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Following & abusing woman will not come under outraging modesty of woman: Bombay HC

Bombay: In a rather shocking ruling, the Bombay High Court held that following and abusing a woman will not attract the offence of Section 354 of the Indian Penal Code (Assault or criminal force to woman with intent to outrage her modesty). “As regards following and abusing P.W. 1, the said act cannot be said to be capable to shocking the sense of decency of a woman. The act may be annoying but definitely would not shock the sense of decency of a woman”, Justice Anil L Pansare observed. The case of the prosecution is that the accused/applicant had followed her couple of times and abused her. On the date of incident, while she was going to market, the applicant, who was following her on bicycle, pushed/shoved her. She got annoyed, however, she proceeded further. The applicant followed her and, therefore, she beat him.

After finding sufficient evidence, the courts below convicted the applicant for offense under Section 354. Aggrieved, he moved a revision application before the High Court. Relying on of Raju Pandurang Mahale Vs. State of Maharashtra and another, Additional Public Prosecutor stated that the essential ingredients of offence under Section 354 of the IPC. The first is that, the assault must be on a woman. The second is that, the accused must have used criminal force on her and the third is that, criminal force must have been used on the woman intending to outrage her modesty. In the case, the Supreme Court held that the ultimate test for ascertaining whether modesty has been outraged is to find out if the action of the offender could be perceived as capable of shocking the sense of decency of a woman. The High Court noted the ultimate act to be considered is the act of pushing/shoving her while riding bicycle.

 According to the court, this is not an act capable of shocking the decency of a woman.“It is not the case of P.W. 1 that the applicant has touched her inappropriately or has given push at a specific part of her body which made her position embarrassing. The contact with the part of the body of P.W. 1 has been not stated by P.W. 1. In these circumstances, merely because the applicant has on bicycle given a push to P.W. 1, to my mind cannot be said to be an act which is capable of shocking the sense of decency of P.W. 1. The act may be offensive or annoying but cannot be said to be compromising the decency of a woman”.

 The Court also noted that except for the victim’s evidence, there is nothing else bring home the guilt of the applicant. “As stated earlier, her evidence is not sufficient to attract ingredients of Section 354 of the IPC. The prosecution therefore failed to prove the case beyond reasonable doubt.” Stating this, the Court reversed the order of the court’s below, stating, “The Courts below have committed error in not applying the law to the admitted facts and thus rendered incorrect findings. The applicant has, therefore, made out a case.

Plea filed in Supreme Court to stay criminal laws

NEW DELHI: Within days of the passage three criminal laws, a lawyer has approached the Supreme Court, seeking a direction to the Centre to stay the operation and implementation of Bharatiya Nyaya Sanhita 2023, Bharatiya Nagrik Suraksha Sanhita 2023 and Bharatiya Sakshya Adhiniyam 2023. In a PIL, advocate Vishal Tiwari sought directions to immediately constitute an expert committee under the chairmanship of former judge of Supreme Court to examine, assess, identify the viability of three new criminal laws. The petitioner said new criminal law do not bring any new changes from the previous ones, except a few, but create confusion among citizen and provide more power to police and supress the fundamental rights.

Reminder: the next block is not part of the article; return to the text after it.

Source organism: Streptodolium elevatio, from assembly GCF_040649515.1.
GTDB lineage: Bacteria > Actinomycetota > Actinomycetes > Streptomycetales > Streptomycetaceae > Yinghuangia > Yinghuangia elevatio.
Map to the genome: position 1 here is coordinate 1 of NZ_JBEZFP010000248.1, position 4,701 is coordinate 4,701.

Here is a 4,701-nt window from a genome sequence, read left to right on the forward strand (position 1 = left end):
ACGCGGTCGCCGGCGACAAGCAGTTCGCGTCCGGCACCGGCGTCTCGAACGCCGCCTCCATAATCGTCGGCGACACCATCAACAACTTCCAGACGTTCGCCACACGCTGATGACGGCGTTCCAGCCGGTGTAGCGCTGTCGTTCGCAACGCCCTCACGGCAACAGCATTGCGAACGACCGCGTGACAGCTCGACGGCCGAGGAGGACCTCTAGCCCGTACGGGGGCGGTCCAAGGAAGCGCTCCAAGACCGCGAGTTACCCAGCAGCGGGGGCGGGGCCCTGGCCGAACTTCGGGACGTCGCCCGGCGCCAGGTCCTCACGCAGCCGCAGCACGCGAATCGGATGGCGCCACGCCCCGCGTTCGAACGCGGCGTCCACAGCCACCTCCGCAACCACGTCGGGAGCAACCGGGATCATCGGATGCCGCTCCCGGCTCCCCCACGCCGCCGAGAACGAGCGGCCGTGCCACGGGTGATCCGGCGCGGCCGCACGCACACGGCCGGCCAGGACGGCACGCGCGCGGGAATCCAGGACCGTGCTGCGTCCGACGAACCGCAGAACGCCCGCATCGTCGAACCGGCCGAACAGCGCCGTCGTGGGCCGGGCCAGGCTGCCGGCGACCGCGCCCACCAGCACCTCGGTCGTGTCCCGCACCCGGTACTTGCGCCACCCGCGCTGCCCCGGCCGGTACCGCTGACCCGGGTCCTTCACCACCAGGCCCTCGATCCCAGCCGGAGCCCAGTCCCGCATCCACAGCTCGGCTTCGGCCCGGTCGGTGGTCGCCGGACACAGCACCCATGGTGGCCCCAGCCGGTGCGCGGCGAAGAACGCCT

The petitioner claimed that there were irregularities in passage of the three laws as not much debate and discussion took place due to suspension of several MPs from Parliament. He cited a speech by former Chief Justice of India Justice N V Ramana expressing concern regarding enacting of laws without debate in Parliament.

Besides, questioning validity of the three laws on several grounds, the petitioner said the introduction of new criminal bills may bring about complex legal provisions, ambiguous language, or intricate procedural requirements. “Lawyers may face challenges in interpreting and navigating these complexities, potentially leading to delays and legal uncertainties,” his plea said. It also stated compliance with new criminal bills may lead to increased operational costs for law firms, including investments in legal technology, research tools, and specialised expertise required to effectively handle cases under the revised legal framework. “It is important to note that these problems are potential challenges that lawyers may encounter with the introduction of new criminal bills, and the specific impacts can vary based on the nature and scope of the legislation,” it said.”The main motive of the bills were to decolonise the indian laws, but in contrary the same laws are being repeated with no new explanations with additional powers granted to the police to rule people out of fear and depriving the fundamental rights,” the plea added.

President Droupadi Murmu has last month given assent to the three new criminal laws, which replaced British ear Indian Penal Code, Criminal Procedure Code and Indian Evidence Act. The Ministry of Law and Justice on December 25, 2023 notified the three Acts in gazette. The government is yet to notify the date on which these codes will come into effect. The President’s assent was granted after Lok Sabha cleared the three bills on December 20 and Rajya Sabha on December 21, 2023.